International Wooden Shoe Museum Eelde

Coordinates: 53°8′17″N 6°34′7″E / 53.13806°N 6.56861°E / 53.13806; 6.56861

The International Wooden Shoe Museum Eelde is a museum in Eelde, the Netherlands, for clogs, clog-making equipment and machinery. It has the largest collection of wooden footwear in the world.[1]

The International Wooden Shoe Museum Eelde
Dutch traditional clog making and trading, 1925
LocationEelde, the Netherlands
CollectionsOver 2,200 different pairs of wooden shoes and footwear with wooden soles from 43 countries.

HistoryEdit

The collection had been put together by Eiso Wietzes (1916–1977) and Egbert Wietzes (1925–1988), two brothers, who were the last wooden shoe makers in Eelde. After their deaths, the collection was enlarged by the private collection of wooden shoes owned by H.P. Bongers, a teacher at the Technical College in Enschede. Besides wooden shoes, Bongers’ collection consisted of traditional and early industrial clog-making tools, from Western-Europe.[2] In 2009 the museum acquired a large collection of French clogs.[3]

CollectionEdit

Among the museum’s collection are:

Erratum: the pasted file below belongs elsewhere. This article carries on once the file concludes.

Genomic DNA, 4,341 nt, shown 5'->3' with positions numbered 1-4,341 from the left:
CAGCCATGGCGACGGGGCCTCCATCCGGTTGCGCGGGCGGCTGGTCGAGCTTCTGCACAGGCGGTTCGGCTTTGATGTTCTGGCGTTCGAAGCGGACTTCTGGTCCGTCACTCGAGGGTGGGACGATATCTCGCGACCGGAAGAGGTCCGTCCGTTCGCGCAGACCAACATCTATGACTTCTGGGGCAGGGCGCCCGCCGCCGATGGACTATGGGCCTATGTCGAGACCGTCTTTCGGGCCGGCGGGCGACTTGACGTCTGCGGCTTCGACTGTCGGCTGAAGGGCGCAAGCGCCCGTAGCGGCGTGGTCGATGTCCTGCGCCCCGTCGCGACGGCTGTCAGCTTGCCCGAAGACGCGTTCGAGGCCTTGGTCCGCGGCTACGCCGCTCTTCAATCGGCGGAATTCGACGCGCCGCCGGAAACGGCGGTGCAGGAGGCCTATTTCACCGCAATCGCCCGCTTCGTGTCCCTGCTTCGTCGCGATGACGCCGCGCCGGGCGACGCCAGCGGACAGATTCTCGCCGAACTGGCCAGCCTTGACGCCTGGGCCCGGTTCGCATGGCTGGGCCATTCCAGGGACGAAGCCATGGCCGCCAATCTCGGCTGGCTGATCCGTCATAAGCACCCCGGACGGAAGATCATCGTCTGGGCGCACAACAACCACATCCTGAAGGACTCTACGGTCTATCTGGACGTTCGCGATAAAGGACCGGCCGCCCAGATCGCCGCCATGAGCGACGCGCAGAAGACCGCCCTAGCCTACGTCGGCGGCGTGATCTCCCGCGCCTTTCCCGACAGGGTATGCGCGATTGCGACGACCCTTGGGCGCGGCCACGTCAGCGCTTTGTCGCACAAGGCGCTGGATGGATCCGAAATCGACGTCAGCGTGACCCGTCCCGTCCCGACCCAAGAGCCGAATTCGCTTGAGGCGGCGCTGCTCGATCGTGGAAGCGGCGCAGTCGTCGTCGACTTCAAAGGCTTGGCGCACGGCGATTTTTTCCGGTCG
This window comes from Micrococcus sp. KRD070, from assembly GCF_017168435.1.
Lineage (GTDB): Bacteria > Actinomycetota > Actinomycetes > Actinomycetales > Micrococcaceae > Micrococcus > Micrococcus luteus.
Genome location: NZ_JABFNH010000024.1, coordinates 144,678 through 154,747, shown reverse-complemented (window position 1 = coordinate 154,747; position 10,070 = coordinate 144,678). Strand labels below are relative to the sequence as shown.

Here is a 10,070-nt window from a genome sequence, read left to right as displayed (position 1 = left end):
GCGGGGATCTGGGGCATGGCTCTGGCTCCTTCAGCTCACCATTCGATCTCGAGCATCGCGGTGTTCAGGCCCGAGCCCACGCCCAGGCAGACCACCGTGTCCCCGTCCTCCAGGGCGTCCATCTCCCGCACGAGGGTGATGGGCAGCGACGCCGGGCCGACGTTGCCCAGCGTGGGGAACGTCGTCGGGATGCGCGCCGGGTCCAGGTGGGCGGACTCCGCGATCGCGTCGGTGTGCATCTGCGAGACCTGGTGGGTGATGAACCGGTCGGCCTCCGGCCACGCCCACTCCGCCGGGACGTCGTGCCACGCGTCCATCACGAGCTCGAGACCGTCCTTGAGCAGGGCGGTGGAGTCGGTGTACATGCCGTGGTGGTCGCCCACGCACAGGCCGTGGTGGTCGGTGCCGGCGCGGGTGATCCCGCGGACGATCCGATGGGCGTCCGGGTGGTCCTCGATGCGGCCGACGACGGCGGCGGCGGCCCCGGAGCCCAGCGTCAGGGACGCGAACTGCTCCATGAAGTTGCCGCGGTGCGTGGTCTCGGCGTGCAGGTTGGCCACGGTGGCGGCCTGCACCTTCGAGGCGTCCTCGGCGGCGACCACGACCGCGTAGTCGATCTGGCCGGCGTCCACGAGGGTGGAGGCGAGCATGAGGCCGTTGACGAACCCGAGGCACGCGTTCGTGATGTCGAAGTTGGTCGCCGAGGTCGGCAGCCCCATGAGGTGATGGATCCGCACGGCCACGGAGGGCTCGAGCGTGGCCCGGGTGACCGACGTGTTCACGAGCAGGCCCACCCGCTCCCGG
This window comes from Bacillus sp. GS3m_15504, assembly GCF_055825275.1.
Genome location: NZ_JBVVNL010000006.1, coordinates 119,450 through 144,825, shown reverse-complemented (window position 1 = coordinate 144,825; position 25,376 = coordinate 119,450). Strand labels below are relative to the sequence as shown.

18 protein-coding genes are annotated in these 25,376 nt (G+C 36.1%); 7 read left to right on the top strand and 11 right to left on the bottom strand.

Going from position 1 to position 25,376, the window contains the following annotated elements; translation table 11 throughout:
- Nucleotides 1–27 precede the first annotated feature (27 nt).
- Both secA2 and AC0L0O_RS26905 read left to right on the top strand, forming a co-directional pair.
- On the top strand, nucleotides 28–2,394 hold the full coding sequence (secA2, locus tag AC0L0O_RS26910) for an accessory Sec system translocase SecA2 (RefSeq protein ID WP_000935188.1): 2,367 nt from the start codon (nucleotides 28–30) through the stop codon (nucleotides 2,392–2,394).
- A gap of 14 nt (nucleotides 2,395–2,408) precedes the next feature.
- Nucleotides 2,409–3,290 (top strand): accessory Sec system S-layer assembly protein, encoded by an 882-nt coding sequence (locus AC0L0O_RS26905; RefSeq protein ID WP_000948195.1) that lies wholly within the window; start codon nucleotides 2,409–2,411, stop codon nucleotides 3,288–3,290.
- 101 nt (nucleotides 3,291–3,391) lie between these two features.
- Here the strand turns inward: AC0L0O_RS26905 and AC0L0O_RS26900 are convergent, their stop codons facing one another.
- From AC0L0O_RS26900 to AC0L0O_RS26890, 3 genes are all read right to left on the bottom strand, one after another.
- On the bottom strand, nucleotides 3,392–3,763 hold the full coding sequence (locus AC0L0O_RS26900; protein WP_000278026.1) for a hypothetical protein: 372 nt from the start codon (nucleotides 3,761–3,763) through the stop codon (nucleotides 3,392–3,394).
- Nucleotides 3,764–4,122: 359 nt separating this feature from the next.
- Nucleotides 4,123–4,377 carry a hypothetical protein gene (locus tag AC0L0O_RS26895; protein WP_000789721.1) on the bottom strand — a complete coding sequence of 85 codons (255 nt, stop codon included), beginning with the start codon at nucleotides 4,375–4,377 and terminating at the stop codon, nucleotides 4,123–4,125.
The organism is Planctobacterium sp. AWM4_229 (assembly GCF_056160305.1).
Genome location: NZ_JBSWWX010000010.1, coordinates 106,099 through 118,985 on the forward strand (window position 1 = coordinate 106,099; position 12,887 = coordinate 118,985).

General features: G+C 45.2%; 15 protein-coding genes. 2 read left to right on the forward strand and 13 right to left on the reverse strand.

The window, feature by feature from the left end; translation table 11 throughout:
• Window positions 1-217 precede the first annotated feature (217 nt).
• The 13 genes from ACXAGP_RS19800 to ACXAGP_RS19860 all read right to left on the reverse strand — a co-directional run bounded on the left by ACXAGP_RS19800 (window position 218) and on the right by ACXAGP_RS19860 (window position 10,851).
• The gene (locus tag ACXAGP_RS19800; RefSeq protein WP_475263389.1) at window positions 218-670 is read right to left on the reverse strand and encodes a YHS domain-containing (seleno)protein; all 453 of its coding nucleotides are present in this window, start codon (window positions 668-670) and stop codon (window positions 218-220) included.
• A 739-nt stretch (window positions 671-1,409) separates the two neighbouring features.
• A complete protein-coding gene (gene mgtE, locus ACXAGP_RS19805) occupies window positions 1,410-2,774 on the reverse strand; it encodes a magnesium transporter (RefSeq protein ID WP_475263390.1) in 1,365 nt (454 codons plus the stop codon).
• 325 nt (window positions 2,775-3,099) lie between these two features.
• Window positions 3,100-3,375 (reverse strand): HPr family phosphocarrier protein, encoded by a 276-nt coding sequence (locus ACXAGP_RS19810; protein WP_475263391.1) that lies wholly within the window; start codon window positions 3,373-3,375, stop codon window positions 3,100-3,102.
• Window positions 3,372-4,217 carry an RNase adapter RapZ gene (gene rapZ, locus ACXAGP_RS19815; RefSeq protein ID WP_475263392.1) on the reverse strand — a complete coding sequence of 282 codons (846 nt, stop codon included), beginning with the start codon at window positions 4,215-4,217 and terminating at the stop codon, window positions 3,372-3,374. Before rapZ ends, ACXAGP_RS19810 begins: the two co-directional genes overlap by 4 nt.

• Over 2,200 different pairs of wooden shoes and footwear with wooden soles from 43 countries.[4]
  • Hundreds of pieces of clog-making equipment from seven European countries.
  • Simple machinery dating from the 1920s, from the Netherlands, Germany and France.
  • An extensive collection of international literature, including photographs.

The Museum provides guided tours and thematic exhibitions are held regularly.[3]

ReferencesEdit

  1. ^ * (in English) International Wooden Shoe Museum (Eelde) Writing Travellers. Let's rediscover the planet. Retrieved 11 November 2011.
  2. ^ (in English) General (History of the Museum) International Wooden Shoe Museum Eelde. Retrieved 11 November 2011.
  3. ^ a b (in Dutch) Chic op hout. FeetBag. Website van de vakvereniging van ontwerpers en makers van schoenen en tassen. 2011. Retrieved 11 November 2011.
  4. ^ (in Dutch) Klompenmuseum Gebr. Wietzes Archived 2012-04-03 at the Wayback Machine Stichting Internetplatform Drenthe. Retrieved 11 November 2011.

External linksEdit